Critical Analysis Chapter 7: Are there flaws in the statistical reasoning?

For the assigned passage(s), identify the thesis and reasons. Then, identify the flaws in the statistical reasoning. Where averages are mentioned, name the three types of averages we discussed in class and how each would give different results here. Which of the three would be best and why? Please use complete sentences, not simply phrases or single words, in all segments of your answers. Also, avoid quoting full sentences. Paraphrase instead.

Passage 1:
“It just isn’t safe to drive anymore,” my friend lamented, shaking his head as we tooled through Friday afternoon traffic on the freeway. But the fact is, driving in America is safer than it’s been in over 60 years. In 1984, we had 18.4 traffic fatalities per 100,000 population, compared to 25.8 in 1970 and 23.3 in 1950. Today you’re a lot safer on the road in your car than you are at home or at work. Twelve out of 100 Americans are laid up or need medical attention during the year because of household accidents. Five out of 100 get hurt at work. But only 2.2 per 100 are injured in automobile accidents.

Passage 2:
The financial problems of our public schools are highly overrated. In 2001–2002, an average $6,835 was spent on every public school student in the United States. Furthermore, full-time public school teachers make an average $44,367 per year according to the American Federation of Teachers. This salary is not at all bad, compared to the 2001 median household income of $42,000 in the United States. It isn’t insufficient funding or ill-paid teachers that are killing the educational system; it is, instead, the lack of well-trained teachers thanks to grossly lax colleges of education.

Passage 3:
Americans in general are spoiled. Most of us tend to judge the times in relative terms – and we have had rich relatives. Materially, no people on earth have ever been as well off. So, when most of us say “times are bad,” we say it in a comfortable home, with a well stocked electric refrigerator, television, and electric laundry equipment. One in every five households in America in 1980 was affluent (had an income over $25,000). Twenty-five years ago, only one in 33 households was this comfortable. Our personal income, disposable income, and personal savings have all climbed continuously since 1950.True, we still have a vast army of poor in the country. One in every eight Americans is living below the poverty level – one in every four aged 65 or over is poor. But twenty years ago, one in every five citizens was below the poverty line. In seven years, more than 14 million of us have climbed out of the poverty hole. Any country in which, while population increased 56 percent, home ownership increased 100 percent, car ownership 130 percent, personal savings 696 percent, is a long way from hard times. All that happened between 1946 and 1980.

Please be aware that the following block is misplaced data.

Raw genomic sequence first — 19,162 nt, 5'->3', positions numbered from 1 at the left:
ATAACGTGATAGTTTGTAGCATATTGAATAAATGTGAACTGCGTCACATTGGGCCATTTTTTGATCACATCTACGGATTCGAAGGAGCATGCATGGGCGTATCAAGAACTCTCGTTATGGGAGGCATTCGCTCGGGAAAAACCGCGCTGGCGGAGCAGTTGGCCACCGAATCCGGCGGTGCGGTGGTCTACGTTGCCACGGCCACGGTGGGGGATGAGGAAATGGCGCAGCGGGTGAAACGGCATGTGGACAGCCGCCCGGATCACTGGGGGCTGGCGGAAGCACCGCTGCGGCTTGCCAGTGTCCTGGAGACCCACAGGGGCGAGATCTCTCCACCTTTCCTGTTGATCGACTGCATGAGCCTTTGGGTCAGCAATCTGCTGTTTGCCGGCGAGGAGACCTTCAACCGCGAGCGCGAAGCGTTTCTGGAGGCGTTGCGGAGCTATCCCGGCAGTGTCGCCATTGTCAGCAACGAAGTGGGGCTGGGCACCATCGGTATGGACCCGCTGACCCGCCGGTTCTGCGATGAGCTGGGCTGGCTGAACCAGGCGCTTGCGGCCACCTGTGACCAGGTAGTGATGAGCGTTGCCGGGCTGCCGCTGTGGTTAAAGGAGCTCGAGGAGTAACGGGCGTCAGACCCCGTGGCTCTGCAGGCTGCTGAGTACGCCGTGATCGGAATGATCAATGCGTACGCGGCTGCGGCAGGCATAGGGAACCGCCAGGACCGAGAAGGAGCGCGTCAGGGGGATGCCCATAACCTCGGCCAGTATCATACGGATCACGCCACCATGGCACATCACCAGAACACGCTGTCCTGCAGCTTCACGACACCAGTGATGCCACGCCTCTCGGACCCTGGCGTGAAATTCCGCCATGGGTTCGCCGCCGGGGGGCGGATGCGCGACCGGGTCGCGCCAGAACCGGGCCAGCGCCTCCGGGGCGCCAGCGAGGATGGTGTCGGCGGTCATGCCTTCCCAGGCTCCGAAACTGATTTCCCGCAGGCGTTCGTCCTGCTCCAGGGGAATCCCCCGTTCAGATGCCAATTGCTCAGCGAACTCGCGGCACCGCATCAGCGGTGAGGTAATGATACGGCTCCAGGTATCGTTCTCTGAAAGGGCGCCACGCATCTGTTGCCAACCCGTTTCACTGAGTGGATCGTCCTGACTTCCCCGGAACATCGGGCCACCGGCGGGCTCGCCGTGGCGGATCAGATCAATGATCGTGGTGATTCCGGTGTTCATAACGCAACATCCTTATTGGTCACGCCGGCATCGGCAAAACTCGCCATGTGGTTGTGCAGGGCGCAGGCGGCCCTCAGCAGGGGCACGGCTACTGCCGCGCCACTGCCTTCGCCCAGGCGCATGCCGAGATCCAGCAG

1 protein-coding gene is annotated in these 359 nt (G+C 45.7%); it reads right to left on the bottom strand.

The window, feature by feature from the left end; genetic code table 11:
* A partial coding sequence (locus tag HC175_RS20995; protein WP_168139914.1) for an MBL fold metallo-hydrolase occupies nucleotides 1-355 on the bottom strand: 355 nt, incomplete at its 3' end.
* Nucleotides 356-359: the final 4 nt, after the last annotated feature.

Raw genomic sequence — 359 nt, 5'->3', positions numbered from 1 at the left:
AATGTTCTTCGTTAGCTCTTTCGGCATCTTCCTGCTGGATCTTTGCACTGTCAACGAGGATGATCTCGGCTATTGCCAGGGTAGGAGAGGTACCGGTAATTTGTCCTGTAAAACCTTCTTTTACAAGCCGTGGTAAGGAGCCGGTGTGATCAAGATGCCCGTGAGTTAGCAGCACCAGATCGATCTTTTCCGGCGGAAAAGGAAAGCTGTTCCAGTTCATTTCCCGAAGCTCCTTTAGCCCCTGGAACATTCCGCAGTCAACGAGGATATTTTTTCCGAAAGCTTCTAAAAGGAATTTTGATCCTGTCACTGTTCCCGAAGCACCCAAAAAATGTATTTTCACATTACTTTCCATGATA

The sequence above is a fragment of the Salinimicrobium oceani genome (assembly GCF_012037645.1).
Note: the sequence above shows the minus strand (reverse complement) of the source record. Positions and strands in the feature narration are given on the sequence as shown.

Lecture Summary:

Statistics can be impressive because they are scientific and precise, but they can and do lie. Definition: Statistics are evidence presented as numbers

  1. First, look at how the numbers were created or gathered to make sure the method was reliable.
  2. See if the thesis and the statistics fit together (see example 1 and 2 below)
    a. Ignore the stats; decide what stat is needed to prove point
    b. Ignore the thesis; decide what is proven to you by the stats
    c. See if the thesis says one thing while the stats prove another
  3. See if you have the necessary context to make sense of the numbers
    a. Beware of impressively large or small numbers
    b. Are the percentages misleading? Then look for the absolute amounts. (see example 3 below)
    c. Are the absolute amounts misleading? Then look for the percentages. (see example 1 and 2 below)
    d. What is the total range used to arrive at averages
  4. Watch out for ambiguous averages.

Ambiguous Averages – an average is ambiguous when we don’t know which type the author is using. Types of averages include:
1. Mean: add up all the values and divide by the total of the number of values
2. Median: list all the values from highest to lowest, and then find the number in the middle; half the values will be above the median and half will be below. Also known as the 50th percentile.
3. Mode: the value that appears most frequently

Sometimes the mean (or “common” average) is not the best one to use (see example 5). Sometimes it is (see example 6).

How to calculate the various averages:
Test score results
1. 100
2. 94
3. 94
4. 88
5. 87
6. 84
7. 82
8. 67
9. 66
10. 65
11. 64
12. 62
13. 24

Mean: add all and get 977; divide by 13 and get a mean of 75.15
Median: middle digit of values is 82; only 18 from the top but 58 from lowest value
Mode: 94

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